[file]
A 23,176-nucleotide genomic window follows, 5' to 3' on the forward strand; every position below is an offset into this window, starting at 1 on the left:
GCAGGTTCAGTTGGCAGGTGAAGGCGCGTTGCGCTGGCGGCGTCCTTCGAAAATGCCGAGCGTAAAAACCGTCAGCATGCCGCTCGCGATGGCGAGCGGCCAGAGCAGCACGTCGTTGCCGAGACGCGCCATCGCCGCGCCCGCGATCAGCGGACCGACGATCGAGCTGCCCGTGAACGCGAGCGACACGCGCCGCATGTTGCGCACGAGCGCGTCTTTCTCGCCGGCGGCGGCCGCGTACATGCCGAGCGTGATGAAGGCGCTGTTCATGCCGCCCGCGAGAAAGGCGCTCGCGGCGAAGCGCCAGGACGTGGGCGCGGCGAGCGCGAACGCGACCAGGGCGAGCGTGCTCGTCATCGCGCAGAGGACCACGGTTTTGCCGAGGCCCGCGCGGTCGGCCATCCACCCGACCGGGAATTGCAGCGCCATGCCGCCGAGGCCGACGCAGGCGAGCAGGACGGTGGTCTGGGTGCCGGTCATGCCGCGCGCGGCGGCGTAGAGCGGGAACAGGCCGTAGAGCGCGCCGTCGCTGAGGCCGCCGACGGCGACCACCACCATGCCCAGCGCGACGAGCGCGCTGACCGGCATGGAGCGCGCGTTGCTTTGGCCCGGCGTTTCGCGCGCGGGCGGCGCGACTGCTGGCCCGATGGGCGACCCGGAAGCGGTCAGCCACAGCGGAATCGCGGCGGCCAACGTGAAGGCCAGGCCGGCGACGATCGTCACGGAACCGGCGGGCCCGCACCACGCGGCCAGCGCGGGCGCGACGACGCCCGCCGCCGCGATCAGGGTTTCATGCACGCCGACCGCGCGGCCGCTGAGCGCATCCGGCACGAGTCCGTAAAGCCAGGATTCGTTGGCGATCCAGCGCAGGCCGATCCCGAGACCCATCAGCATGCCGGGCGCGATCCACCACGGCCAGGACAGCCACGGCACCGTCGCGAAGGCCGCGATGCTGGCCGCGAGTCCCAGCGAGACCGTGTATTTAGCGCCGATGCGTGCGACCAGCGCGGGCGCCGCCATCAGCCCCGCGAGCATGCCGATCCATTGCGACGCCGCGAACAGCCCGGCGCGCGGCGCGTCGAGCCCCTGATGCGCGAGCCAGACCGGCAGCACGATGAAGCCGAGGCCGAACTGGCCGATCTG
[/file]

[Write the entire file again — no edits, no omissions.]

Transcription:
A 23,176-nucleotide genomic window follows, 5' to 3' on the forward strand; every position below is an offset into this window, starting at 1 on the left:
GCAGGTTCAGTTGGCAGGTGAAGGCGCGTTGCGCTGGCGGCGTCCTTCGAAAATGCCGAGCGTAAAAACCGTCAGCATGCCGCTCGCGATGGCGAGCGGCCAGAGCAGCACGTCGTTGCCGAGACGCGCCATCGCCGCGCCCGCGATCAGCGGACCGACGATCGAGCTGCCCGTGAACGCGAGCGACACGCGCCGCATGTTGCGCACGAGCGCGTCTTTCTCGCCGGCGGCGGCCGCGTACATGCCGAGCGTGATGAAGGCGCTGTTCATGCCGCCCGCGAGAAAGGCGCTCGCGGCGAAGCGCCAGGACGTGGGCGCGGCGAGCGCGAACGCGACCAGGGCGAGCGTGCTCGTCATCGCGCAGAGGACCACGGTTTTGCCGAGGCCCGCGCGGTCGGCCATCCACCCGACCGGGAATTGCAGCGCCATGCCGCCGAGGCCGACGCAGGCGAGCAGGACGGTGGTCTGGGTGCCGGTCATGCCGCGCGCGGCGGCGTAGAGCGGGAACAGGCCGTAGAGCGCGCCGTCGCTGAGGCCGCCGACGGCGACCACCACCATGCCCAGCGCGACGAGCGCGCTGACCGGCATGGAGCGCGCGTTGCTTTGGCCCGGCGTTTCGCGCGCGGGCGGCGCGACTGCTGGCCCGATGGGCGACCCGGAAGCGGTCAGCCACAGCGGAATCGCGGCGGCCAACGTGAAGGCCAGGCCGGCGACGATCGTCACGGAACCGGCGGGCCCGCACCACGCGGCCAGCGCGGGCGCGACGACGCCCGCCGCCGCGATCAGGGTTTCATGCACGCCGACCGCGCGGCCGCTGAGCGCATCCGGCACGAGTCCGTAAAGCCAGGATTCGTTGGCGATCCAGCGCAGGCCGATCCCGAGACCCATCAGCATGCCGGGCGCGATCCACCACGGCCAGGACAGCCACGGCACCGTCGCGAAGGCCGCGATGCTGGCCGCGAGTCCCAGCGAGACCGTGTATTTAGCGCCGATGCGTGCGACCAGCGCGGGCGCCGCCATCAGCCCCGCGAGCATGCCGATCCATTGCGACGCCGCGAACAGCCCGGCGCGCGGCGCGTCGAGCCCCTGATGCGCGAGCCAGACCGGCAGCACGATGAAGCCGAGGCCGAACTGGCCGATCTG